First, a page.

What are world leaders saying about Russia and Ukraine at G20?

As Russia and Ukraine trade blame at the Bali summit, other world leaders call for unity.

Indonesia President Joko Widodo speaks during the G20 leaders summit in Nusa Dua, Bali, Indonesia
The G20 groups together 19 countries and the European Union representing the world’s 20 largest economies, including Russia [Dita Alangkara/Pool via AP]

World leaders have condemned Russia’s war in Ukraine as they gather for a tense Group of 20 (G20) nations meeting in Bali.

As the two-day summit opened on Tuesday, Indonesia, the host nation, made a plea for unity despite rifts within the G20 – which includes Russia – over the conflict.

Ukrainian President Volodymyr Zelenskyy urged the group, which he referred to in a video address as “the G19”, in an apparent snub to Russia, to stop the war with his “peace formula”.

Sergey Lavrov, Russia’s foreign minister and top representative at the summit, was reportedly in the room when Zelenskyy made his address. Lavrov later accused Ukraine of dragging out the conflict.

Here is a roundup of what has been said:


Ukraine’s president called on G20 leaders to adopt a 10-point peace plan and end the war “justly and on the basis of the UN Charter and international law”.

“Ukraine should not be offered to conclude compromises with its conscience, sovereignty, territory and independence. We respect the rules and we are people of our word,” Zelenskyy told the summit via video link from Kyiv.

He rejected any negotiations similar to the deals between Kyiv and Moscow in 2014 after Russia invaded and annexed Crimea and backed rebel separatists in Ukraine’s eastern Donbas region.

“We will not allow Russia to wait, build up its forces, and then start a new series of terror and global destabilisation,” Zelenskyy said.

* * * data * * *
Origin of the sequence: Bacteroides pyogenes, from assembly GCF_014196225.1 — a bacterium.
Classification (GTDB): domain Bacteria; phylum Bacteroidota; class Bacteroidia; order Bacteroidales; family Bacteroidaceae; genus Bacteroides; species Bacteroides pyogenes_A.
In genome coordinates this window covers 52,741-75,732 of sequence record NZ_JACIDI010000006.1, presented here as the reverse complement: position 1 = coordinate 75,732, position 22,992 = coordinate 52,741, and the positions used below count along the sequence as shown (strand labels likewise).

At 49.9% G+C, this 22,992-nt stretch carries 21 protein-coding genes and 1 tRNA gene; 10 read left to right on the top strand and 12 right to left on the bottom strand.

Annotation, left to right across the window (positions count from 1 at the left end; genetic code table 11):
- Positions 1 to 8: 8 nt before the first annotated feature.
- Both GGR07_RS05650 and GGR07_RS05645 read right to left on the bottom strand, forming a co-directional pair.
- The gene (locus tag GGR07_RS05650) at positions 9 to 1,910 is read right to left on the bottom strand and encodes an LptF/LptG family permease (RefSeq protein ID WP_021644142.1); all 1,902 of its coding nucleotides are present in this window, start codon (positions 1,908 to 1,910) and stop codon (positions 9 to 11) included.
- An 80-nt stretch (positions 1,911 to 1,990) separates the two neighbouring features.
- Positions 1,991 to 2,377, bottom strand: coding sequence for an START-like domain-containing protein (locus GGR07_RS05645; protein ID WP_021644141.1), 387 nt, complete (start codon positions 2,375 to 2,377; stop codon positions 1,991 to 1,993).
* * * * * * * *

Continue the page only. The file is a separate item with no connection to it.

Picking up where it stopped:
“Apparently, one cannot trust Russia’s words, and there will be no Minsk 3, which Russia would violate immediately after signing,” he added, referring to the Minsk 1 and 2 agreements signed in 2014 and 2015 respectively.

Zelenskyy also called for all Ukrainian prisoners of war to be released, the restoration of “radiation safety” at the Russian-occupied Zaporizhzhia nuclear power plant in southeastern Ukraine, the introduction of price restrictions on Russian energy resources, and an expansion of the UN and Turkish-mediated Black Sea grain export deal.


Russia’s foreign minister accused Kyiv of dragging out the war following Zelenskyy’s remarks.

Speaking to reporters on the sidelines of the summit, Lavrov said Ukraine was refusing to talk to Moscow and had put forward unrealistic conditions for peace.

He also said any renewal of the Black Sea grain export deal – which is due to expire on Saturday – depended on the removal of obstacles to the export of Russian grain and fertilisers.

Russia has long complained of barriers to such exports, even though they are not directly penalised by sweeping Western sanctions imposed on Moscow in response to its offensive.